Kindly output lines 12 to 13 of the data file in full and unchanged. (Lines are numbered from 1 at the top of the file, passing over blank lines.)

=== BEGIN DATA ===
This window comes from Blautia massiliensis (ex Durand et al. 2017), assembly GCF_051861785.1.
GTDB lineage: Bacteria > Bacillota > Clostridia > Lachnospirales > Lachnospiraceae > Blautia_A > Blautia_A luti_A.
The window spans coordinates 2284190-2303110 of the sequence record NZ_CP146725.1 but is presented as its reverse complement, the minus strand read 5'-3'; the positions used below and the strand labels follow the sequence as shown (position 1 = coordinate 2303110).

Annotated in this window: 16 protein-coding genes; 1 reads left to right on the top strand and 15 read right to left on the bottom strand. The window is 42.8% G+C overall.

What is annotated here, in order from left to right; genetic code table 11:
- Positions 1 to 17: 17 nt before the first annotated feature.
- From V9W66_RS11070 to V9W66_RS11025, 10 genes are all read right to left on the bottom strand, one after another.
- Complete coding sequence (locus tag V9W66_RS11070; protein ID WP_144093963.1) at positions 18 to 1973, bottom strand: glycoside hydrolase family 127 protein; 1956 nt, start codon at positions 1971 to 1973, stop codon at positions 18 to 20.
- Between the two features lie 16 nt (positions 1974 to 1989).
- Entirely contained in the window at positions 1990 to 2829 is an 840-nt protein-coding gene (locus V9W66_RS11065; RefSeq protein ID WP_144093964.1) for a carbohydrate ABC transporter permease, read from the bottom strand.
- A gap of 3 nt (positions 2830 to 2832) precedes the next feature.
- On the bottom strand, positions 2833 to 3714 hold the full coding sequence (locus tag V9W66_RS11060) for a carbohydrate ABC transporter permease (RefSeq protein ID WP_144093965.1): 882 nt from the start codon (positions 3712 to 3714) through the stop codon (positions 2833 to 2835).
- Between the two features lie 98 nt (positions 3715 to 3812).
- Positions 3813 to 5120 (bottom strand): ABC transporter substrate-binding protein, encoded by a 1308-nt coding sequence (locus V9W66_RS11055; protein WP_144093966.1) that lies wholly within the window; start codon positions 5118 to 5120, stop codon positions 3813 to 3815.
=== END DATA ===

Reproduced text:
- On the bottom strand, positions 2833 to 3714 hold the full coding sequence (locus tag V9W66_RS11060) for a carbohydrate ABC transporter permease (RefSeq protein ID WP_144093965.1): 882 nt from the start codon (positions 3712 to 3714) through the stop codon (positions 2833 to 2835).
- Between the two features lie 98 nt (positions 3715 to 3812).